Tuesday, July 29, 2014

Prisoner of Night and Fog - Anne Blankman

Prisoner of Night and Fog book cover
Prisoner of Night and Fog by Anne Blankman
Series: Prisoner of Night and Fog #1
Publisher: Balzer + Bray
Publication Date: April 22, 2014
Source/Format: Edelweiss (Thanks Harper Collins!) || e-galley
[I received this book for review from the publisher. This in no way affects the thoughts expressed in my review.]

In 1930s Munich, danger lurks behind dark corners, and secrets are buried deep within the city. But Gretchen Müller, who grew up in the National Socialist Party under the wing of her "uncle" Dolf, has been shielded from that side of society ever since her father traded his life for Dolf's, and Gretchen is his favorite, his pet.

Uncle Dolf is none other than Adolf Hitler. And Gretchen follows his every command.

Until she meets a fearless and handsome young Jewish reporter named Daniel Cohen. Gretchen should despise Daniel, yet she can't stop herself from listening to his story: that her father, the adored Nazi martyr, was actually murdered by an unknown comrade. She also can't help the fierce attraction brewing between them, despite everything she's been taught to believe about Jews.

As Gretchen investigates the very people she's always considered friends, she must decide where her loyalties lie. Will she choose the safety of her former life as a Nazi darling, or will she dare to dig up the truth—even if it could get her and Daniel killed? (from Goodreads)

In the past, I’ve found myself feeling not-so-positive about novels that have characters or situations that scare me. In fact, even real life stories about the world wars and revolutions scare me. And yet, there’s something infinitely fascinating about studying human actions in the past, trying to see how and why these things that are so drastic and terrible occurred in real life. 

What does this have to do with Prisoner of Night and Fog? Well, author Anne Blankman offers a fresh perspective on a historical period both terrifying and fascinating, showing readers what it was like for Nazis and non-Nazis. 

But even more interesting is the portrayal of Hitler, which ranges from a doting uncle & family friend, to a man prone to indulging his whims, to the terrifyingly prejudiced mind behind a whole movement. Even though it scared me, reading about him in this novel was definitely interesting!

Gretchen, the main character, is a great choice to narrate this story. As a teenager, she is caught between the naïve trust of a child and the stubbornness of an adult’s personal opinions. She’s known all her life that her father died to save Hitler, and “Uncle Adolf” has always been kind to their family as a result of that heroism. While she’s not comfortable with some of the things that happen to Jews, she often feels powerless to stop it without risking her family and her life. Putting a person whose mind and beliefs are still being solidified in such a tricky place is definitely a potent mix for a story. Observing her growth, especially as she discovers truths about Hitler, her family and herself, is another compelling part of Prisoner of Night and Fog.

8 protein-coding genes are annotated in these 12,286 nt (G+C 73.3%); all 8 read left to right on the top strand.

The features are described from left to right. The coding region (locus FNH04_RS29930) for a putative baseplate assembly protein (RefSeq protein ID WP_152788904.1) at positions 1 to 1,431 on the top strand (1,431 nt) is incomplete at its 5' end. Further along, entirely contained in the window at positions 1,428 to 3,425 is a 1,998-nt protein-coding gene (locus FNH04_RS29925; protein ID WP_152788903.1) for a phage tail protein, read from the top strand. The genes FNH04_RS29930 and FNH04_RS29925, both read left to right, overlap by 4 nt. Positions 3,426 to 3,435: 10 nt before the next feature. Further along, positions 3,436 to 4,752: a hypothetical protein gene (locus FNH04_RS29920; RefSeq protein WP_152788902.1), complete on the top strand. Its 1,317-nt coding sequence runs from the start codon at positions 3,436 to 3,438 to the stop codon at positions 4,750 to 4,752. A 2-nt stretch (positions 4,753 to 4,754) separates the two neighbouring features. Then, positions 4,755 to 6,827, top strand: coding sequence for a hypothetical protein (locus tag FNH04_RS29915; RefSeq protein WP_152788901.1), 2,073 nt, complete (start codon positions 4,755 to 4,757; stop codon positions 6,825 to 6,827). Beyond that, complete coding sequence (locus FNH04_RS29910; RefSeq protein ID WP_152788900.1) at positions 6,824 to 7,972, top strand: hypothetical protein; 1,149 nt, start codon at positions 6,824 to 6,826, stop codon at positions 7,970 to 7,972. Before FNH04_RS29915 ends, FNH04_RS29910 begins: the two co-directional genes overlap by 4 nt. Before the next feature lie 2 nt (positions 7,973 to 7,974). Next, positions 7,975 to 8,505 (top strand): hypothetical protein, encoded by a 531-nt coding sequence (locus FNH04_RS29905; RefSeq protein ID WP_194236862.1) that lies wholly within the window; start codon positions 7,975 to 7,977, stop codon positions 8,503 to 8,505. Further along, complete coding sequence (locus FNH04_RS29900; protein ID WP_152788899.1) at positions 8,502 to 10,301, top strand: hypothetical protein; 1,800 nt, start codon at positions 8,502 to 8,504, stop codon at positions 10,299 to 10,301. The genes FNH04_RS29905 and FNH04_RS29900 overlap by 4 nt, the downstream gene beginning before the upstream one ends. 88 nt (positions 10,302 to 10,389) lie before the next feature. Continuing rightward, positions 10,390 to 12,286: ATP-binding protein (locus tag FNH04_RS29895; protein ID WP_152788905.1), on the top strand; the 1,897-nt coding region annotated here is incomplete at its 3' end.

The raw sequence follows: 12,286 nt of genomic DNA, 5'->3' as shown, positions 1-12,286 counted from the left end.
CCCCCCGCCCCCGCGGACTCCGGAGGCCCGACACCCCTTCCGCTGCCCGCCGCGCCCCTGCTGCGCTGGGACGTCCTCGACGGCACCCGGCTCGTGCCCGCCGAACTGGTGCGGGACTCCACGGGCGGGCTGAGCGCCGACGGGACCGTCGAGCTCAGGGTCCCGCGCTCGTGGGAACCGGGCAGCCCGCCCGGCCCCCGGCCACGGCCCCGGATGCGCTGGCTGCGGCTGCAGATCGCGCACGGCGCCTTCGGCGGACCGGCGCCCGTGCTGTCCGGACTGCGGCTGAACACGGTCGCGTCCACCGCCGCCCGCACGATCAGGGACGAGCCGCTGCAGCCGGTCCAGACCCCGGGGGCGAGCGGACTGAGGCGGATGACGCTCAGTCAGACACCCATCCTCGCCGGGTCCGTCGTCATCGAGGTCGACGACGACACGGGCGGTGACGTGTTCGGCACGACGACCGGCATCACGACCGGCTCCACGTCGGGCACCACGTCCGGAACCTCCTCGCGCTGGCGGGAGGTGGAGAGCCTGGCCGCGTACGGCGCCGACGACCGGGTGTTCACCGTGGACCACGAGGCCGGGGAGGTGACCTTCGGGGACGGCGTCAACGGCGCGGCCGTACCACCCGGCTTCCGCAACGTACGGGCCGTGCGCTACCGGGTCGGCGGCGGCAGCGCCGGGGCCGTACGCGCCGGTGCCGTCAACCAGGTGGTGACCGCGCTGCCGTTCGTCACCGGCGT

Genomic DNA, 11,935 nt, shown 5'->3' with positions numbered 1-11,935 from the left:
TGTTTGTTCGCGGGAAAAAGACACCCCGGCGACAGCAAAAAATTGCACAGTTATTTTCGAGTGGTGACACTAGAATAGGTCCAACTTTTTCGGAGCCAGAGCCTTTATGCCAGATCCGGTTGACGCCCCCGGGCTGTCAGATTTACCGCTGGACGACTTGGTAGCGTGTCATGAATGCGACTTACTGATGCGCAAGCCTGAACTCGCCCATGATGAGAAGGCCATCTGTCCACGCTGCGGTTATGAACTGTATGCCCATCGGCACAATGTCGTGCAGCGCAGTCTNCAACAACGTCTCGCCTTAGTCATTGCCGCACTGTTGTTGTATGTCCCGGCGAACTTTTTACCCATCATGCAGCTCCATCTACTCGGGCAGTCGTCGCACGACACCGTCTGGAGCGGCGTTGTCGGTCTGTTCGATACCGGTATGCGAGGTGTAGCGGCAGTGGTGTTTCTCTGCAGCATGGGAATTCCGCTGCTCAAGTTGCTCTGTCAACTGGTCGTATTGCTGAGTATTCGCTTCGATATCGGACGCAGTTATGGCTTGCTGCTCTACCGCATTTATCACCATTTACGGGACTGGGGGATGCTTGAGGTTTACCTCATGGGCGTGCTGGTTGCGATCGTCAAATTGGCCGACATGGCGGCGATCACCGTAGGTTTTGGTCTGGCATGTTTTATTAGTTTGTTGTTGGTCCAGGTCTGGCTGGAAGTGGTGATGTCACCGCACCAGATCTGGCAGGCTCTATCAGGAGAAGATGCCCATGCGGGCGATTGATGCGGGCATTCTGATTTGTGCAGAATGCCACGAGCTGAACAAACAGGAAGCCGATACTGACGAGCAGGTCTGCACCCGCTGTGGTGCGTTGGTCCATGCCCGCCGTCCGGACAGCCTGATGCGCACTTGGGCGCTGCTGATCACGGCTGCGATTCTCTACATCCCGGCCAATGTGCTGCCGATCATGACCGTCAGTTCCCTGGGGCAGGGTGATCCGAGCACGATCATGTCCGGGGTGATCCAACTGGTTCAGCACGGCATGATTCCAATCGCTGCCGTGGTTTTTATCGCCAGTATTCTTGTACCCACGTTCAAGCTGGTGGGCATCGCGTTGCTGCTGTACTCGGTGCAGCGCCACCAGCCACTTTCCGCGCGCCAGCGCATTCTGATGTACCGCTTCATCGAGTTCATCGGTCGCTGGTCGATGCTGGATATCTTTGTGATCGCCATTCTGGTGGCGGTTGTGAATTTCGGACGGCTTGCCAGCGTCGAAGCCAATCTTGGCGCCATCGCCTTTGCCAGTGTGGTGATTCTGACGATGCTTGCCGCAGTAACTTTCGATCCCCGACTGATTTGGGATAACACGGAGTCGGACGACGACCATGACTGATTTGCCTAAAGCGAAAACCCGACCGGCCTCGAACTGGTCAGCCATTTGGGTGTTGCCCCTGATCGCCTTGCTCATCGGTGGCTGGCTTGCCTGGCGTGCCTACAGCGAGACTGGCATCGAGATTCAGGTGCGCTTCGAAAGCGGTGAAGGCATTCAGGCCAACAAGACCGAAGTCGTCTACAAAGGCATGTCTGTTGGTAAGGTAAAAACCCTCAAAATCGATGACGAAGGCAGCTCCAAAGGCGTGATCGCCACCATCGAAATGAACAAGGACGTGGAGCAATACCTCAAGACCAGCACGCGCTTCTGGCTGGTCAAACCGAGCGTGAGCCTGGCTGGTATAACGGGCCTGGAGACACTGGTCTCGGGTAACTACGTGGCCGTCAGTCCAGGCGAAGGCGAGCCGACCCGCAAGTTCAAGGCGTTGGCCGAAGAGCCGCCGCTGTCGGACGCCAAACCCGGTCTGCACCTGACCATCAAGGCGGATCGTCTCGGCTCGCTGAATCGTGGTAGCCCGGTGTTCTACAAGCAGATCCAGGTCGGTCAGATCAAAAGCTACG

She teams up with a boy named Daniel, a reporter who is determined to uncover the truth about things (including the death of her father and the other men “for” Hitler). He’s an interesting fellow, with many connections and an attitude that made me like him immediately. Though he often wound up in risky situations (and took Gretchen with him), he genuinely wanted to know the truth and do the right thing by it. 

Prisoner of Night and Fog combines history + a teenager growing up + a bit of a mystery into one pretty neat package. While there were certainly things I found disturbing and scary (well, mostly just Hitler, who happens to be a terrifying human being in my eyes), it was just so absorbing that I couldn’t tear my eyes away. If you’re into historical fiction, this is definitely a prime example of it in YA.

6 comments:

  1. my favourite disney princess is ariel the little mermaid.thank you for writing about the little mermaid

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  2. This one sounds soooo good. I love historical fiction and the concept behind Prisoner is killer. My co-blogger, Mari, read it too and she's been raving about it, so this is definitely one I would want to read. Nice warning about the disturbing stuff though. I'm not usually bothered about that kind of thing, but it's always nice to know.


    Thanks for the review!


    -P.E. @ The Sirenic Codex

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  3. I've been wondering whether or not I should pick this one up, so I'm so glad you reviewed it! I think Hitler is terrifying too.

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  4. I haven't picked this up yet, but I was really hoping to read it. It looks and sounds amazing. Thanks the great review!

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  5. So glad you loved this Alexa! It's one of my favorites this year. Such a disturbing, sad time in our history, and it's definitely unsettling to read about here. All the scenes with Hitler had me so uncomfortable, and I was terrified for Gretchen and Daniel. I didn't think historical YA could be so thrilling, but this one had me hooked. Can't wait for the sequel!

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  6. I loved seeing this side of Hitler. The contrast between all the things we know about him and seeing him as an Uncle was fascinating and well-done. I liked Gretchen and her growing relationship with Daniel, although I hope to see more development in both of them in the sequel.

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